Author and curator Phil Patton will moderate one of the symposium panels, “Motorways in the Twentieth Century and Today.”
Patton is the author of Open Road: A Celebration of the American Highway, Autodesign International, and Made in USA: The Secret Histories of the Things that Made America. He has worked on several exhibitions, serving as Curatorial Consultant for Different Roads: Automobiles for the Next Century (The Museum of Modern Art, 1999) and Co-Curator for Cars, Culture, and the City (Museum of the City of New York, 2010). He writes for The New York Times and teaches at the Design Criticism program at the School of Visual Arts.
Below are some of Patton’s reading recommendations relating to the symposium theme. Mentioned authors Paul Daniel Marriott and Tom Vanderbilt are also panel participants for “Motorways in the Twentieth Century and Today.”
In 1973, visiting authors and authors began signing one of the Harry Ransom Center’s doors between two manuscript stack rooms on the fifth floor. At the suggestion of a staffer, the authors’ door was inspired by the signed Greenwich Village Bookshop door in the Center’s collection. When one side of the Ransom Center’s door filled up a few years ago, the other side was sanded down so that it could be used as well. To date, more than 150 visitors have signed the door, from American writer Alice Adams to Russian poet Yevgeny Yevtushenko.
ESPN’s Longhorn Network recently explored the history of the door with the Ransom Center’s Danielle Brune Sigler, assistant director and curator for academic programs.
In April, Helen Moore, Fellow and Tutor in English at Corpus Christi College, University of Oxford, spoke about the history of the King James translation at the Harry Ransom Center. The talk is now online on YouTube.
Moore was lead curator of Manifold Greatness: Oxford and the Making of the King James Bible, an exhibition held at the Bodleian Library at the University of Oxford in 2011. Her illustrated talk addressed the role played by Oxford in the translation of the King James Bible, the methods used by the translators, and some of the items displayed at the Oxford exhibition.
The event was co-sponsored by Corpus Christi College, University of Oxford and The Wall Street Journal.
Writer Jim Crace, author of Continent (1986), Arcadia (1992), Quarantine (1997), Being Dead (1999), and The Pesthouse (2007), speaks about ephermera in archives and the narratives and stories they provide.
Crace elaborates about a piece of driftwood found in his archive that contains a note that was later incorporated into his novel Signals of Distress (1996).
Enter by July 13 for a chance to win a signed copy of Crace’s Continent by visiting the Ransom Center’s Facebook page.
Crace will be in residence this fall at the Michener Center for Writers at The University of Texas at Austin. He will give a public reading on December 6.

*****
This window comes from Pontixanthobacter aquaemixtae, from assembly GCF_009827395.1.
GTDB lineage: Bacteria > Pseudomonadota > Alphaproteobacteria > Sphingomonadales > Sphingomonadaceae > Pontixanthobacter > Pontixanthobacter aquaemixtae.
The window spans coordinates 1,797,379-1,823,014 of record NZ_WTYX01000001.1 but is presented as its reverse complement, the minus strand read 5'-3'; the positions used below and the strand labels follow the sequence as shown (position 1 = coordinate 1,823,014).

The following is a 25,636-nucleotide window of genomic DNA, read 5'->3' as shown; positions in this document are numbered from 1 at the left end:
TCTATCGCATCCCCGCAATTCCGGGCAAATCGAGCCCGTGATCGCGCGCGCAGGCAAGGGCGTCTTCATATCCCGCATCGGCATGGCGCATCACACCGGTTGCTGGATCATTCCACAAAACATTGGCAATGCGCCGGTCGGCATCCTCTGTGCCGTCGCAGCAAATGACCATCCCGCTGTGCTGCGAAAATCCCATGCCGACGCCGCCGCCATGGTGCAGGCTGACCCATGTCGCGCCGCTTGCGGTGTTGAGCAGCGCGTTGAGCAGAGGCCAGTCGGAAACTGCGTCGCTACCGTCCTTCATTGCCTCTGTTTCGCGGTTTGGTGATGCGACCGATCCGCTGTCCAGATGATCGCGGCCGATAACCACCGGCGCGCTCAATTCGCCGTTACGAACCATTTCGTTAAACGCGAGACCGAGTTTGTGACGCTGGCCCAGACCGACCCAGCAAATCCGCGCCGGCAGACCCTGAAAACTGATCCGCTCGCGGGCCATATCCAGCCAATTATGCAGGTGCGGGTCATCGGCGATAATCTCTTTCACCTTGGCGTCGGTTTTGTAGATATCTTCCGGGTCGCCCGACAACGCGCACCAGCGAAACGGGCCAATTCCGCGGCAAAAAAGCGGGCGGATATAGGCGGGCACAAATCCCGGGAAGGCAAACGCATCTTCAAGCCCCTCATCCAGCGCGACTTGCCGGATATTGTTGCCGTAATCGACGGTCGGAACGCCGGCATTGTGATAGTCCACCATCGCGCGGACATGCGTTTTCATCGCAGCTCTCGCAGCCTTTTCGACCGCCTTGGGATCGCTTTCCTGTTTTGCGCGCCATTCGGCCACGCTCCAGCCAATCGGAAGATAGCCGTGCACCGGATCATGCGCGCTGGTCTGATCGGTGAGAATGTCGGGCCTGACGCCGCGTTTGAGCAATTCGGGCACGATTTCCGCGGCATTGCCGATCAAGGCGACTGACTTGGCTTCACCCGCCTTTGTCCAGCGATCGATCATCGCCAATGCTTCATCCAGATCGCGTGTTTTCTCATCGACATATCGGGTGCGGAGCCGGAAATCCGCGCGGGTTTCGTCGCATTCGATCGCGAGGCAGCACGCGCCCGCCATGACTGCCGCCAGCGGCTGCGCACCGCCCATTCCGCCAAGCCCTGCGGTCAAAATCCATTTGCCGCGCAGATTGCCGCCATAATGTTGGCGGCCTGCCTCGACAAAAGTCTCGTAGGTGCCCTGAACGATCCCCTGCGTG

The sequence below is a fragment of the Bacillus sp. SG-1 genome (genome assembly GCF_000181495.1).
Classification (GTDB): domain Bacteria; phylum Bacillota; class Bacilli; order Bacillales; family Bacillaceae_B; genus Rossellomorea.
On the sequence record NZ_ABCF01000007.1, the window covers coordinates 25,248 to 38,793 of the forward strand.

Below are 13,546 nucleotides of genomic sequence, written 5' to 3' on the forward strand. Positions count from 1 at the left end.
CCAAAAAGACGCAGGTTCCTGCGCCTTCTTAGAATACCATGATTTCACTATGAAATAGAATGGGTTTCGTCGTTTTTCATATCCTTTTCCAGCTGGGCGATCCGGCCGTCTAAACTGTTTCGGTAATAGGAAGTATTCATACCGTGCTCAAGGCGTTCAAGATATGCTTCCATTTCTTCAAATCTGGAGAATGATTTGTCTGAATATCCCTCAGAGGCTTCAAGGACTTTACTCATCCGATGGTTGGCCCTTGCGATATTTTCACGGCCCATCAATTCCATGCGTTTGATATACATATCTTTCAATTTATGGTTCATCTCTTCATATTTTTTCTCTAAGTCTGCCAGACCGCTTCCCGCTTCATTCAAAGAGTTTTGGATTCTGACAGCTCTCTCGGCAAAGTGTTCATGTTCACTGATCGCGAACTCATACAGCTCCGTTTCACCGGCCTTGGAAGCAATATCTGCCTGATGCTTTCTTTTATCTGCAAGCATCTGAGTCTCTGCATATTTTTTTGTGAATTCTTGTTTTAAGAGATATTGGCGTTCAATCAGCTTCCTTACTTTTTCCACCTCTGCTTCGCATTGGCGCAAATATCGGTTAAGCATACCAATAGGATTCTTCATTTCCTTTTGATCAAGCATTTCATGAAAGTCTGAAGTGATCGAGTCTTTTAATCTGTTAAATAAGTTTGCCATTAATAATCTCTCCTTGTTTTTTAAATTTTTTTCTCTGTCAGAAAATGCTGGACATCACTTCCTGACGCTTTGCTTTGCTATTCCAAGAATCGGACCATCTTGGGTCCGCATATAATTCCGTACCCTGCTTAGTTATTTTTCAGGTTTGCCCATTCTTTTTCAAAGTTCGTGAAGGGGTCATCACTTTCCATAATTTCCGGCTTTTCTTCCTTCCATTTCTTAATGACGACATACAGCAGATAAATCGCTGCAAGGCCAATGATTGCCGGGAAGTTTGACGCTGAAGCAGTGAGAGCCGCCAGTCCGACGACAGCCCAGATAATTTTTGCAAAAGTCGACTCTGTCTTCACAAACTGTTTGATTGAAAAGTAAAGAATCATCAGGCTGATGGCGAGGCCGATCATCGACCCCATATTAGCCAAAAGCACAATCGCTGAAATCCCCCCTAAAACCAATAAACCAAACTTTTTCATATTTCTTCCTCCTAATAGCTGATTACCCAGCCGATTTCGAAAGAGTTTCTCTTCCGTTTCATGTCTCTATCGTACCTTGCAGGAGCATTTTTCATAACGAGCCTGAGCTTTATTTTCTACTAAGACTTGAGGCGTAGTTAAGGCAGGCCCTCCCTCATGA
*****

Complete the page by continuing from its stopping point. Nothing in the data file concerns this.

The Ransom Center has appointed Jessica S. McDonald, a curator of photography at the San Francisco Museum of Modern Art, as its new chief curator of photography. McDonald begins her position at the Ransom Center in September.
As the Nancy Inman and Marlene Nathan Meyerson Curator of Photography, McDonald will oversee a collection that spans from the world’s earliest-known photograph to prints from some of the great masters of the twenty-first century. The Center’s photography holdings include the Helmut and Alison Gernsheim collection, a seminal collection of the history of photography and one of the world’s premier sources for the study and appreciation of photography.
In addition to the history of photography, the Ransom Center’s photography collection focuses on photojournalism and documentary photography, with holdings of more than 5 million prints and negatives, supplemented by books, manuscripts, journals, and memorabilia of photographers.
“McDonald’s broad experiences — from teaching to curatorial — confirmed that she can lead our photography department, build the collection, support research, and plan exhibitions,” said Ransom Center Director Thomas F. Staley. “The possibilities under her guidance are exciting.”
McDonald’s professional experience includes affiliations with the San Francisco Museum of Modern Art, the Visual Studies Workshop and George Eastman House International Museum of Photography and Film. In 2011, McDonald received an Ansel Adams Research Fellowship from the Center for Creative Photography.
The Ransom Center has awarded more than 50 research fellowships for 2012–2013. The fellowships support research projects in the humanities that require substantial on-site use of the Center’s collections of manuscripts, rare books, photographs, art, film and performing arts materials.